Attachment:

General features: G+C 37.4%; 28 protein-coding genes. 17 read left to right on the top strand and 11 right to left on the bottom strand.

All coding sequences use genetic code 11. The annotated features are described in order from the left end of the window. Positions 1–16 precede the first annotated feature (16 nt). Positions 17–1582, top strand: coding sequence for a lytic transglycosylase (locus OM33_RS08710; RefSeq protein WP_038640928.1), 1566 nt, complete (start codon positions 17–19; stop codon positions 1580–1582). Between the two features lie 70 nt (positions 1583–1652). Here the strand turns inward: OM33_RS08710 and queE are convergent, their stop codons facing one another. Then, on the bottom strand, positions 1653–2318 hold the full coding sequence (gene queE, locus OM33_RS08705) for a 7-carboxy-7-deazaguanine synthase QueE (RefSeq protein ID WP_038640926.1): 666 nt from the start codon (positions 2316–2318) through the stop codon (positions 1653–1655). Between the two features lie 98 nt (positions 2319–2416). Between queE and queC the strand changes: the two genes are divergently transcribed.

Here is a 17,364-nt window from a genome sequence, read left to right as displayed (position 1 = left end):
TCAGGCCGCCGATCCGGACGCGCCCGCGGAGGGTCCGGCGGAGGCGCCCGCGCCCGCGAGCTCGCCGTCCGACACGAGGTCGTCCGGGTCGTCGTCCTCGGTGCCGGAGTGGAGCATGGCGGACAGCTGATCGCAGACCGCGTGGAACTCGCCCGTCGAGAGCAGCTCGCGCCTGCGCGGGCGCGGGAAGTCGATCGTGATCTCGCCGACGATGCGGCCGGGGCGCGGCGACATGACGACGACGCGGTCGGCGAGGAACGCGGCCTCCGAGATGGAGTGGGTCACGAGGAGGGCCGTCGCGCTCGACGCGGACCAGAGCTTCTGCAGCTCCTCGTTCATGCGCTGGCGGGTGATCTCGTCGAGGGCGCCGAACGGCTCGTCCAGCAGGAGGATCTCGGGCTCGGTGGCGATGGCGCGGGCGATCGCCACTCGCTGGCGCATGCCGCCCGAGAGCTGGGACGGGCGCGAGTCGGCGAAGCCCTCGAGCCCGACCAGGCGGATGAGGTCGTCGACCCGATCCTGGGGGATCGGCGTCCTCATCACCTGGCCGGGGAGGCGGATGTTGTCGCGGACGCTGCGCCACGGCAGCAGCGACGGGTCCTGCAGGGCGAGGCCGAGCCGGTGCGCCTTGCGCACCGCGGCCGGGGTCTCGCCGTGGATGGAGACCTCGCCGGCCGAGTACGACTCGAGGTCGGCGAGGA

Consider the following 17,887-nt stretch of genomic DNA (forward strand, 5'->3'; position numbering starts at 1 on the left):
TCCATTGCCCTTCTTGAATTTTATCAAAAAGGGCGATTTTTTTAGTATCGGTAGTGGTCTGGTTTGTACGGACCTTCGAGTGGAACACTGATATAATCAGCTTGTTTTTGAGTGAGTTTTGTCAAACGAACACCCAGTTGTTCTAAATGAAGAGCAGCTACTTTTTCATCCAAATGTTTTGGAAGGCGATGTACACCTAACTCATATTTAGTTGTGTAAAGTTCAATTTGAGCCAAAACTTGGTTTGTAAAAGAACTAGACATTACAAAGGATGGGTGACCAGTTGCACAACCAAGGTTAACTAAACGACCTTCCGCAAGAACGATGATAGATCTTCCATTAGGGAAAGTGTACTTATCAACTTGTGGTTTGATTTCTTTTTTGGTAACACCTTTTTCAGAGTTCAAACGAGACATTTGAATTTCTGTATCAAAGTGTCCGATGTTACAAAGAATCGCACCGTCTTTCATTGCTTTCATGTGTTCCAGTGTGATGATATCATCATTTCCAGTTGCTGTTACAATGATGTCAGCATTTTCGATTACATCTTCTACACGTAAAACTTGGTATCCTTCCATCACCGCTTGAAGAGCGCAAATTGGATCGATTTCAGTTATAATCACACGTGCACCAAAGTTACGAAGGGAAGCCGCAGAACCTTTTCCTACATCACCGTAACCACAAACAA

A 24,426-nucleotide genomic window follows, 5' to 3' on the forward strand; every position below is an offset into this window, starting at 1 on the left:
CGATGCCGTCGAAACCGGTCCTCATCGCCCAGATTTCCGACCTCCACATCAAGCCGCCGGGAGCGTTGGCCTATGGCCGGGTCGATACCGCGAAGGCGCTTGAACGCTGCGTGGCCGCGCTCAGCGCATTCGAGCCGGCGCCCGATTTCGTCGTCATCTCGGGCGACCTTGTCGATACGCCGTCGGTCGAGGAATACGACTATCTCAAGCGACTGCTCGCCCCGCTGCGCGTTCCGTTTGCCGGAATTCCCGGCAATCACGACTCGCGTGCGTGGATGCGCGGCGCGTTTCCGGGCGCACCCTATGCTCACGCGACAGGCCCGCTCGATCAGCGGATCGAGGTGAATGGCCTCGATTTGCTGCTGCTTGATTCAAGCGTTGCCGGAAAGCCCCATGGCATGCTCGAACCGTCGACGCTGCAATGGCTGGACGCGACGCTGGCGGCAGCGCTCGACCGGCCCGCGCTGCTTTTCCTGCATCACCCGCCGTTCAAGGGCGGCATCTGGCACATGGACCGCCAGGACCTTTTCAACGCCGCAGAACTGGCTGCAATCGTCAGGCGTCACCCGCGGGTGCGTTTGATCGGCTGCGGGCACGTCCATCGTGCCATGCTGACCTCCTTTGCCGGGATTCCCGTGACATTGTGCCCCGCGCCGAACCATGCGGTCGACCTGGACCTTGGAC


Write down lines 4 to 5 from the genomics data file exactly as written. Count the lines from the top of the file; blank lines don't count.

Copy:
TCAGGCCGCCGATCCGGACGCGCCCGCGGAGGGTCCGGCGGAGGCGCCCGCGCCCGCGAGCTCGCCGTCCGACACGAGGTCGTCCGGGTCGTCGTCCTCGGTGCCGGAGTGGAGCATGGCGGACAGCTGATCGCAGACCGCGTGGAACTCGCCCGTCGAGAGCAGCTCGCGCCTGCGCGGGCGCGGGAAGTCGATCGTGATCTCGCCGACGATGCGGCCGGGGCGCGGCGACATGACGACGACGCGGTCGGCGAGGAACGCGGCCTCCGAGATGGAGTGGGTCACGAGGAGGGCCGTCGCGCTCGACGCGGACCAGAGCTTCTGCAGCTCCTCGTTCATGCGCTGGCGGGTGATCTCGTCGAGGGCGCCGAACGGCTCGTCCAGCAGGAGGATCTCGGGCTCGGTGGCGATGGCGCGGGCGATCGCCACTCGCTGGCGCATGCCGCCCGAGAGCTGGGACGGGCGCGAGTCGGCGAAGCCCTCGAGCCCGACCAGGCGGATGAGGTCGTCGACCCGATCCTGGGGGATCGGCGTCCTCATCACCTGGCCGGGGAGGCGGATGTTGTCGCGGACGCTGCGCCACGGCAGCAGCGACGGGTCCTGCAGGGCGAGGCCGAGCCGGTGCGCCTTGCGCACCGCGGCCGGGGTCTCGCCGTGGATGGAGACCTCGCCGGCCGAGTACGACTCGAGGTCGGCGAGGA

Consider the following 17,887-nt stretch of genomic DNA (forward strand, 5'->3'; position numbering starts at 1 on the left):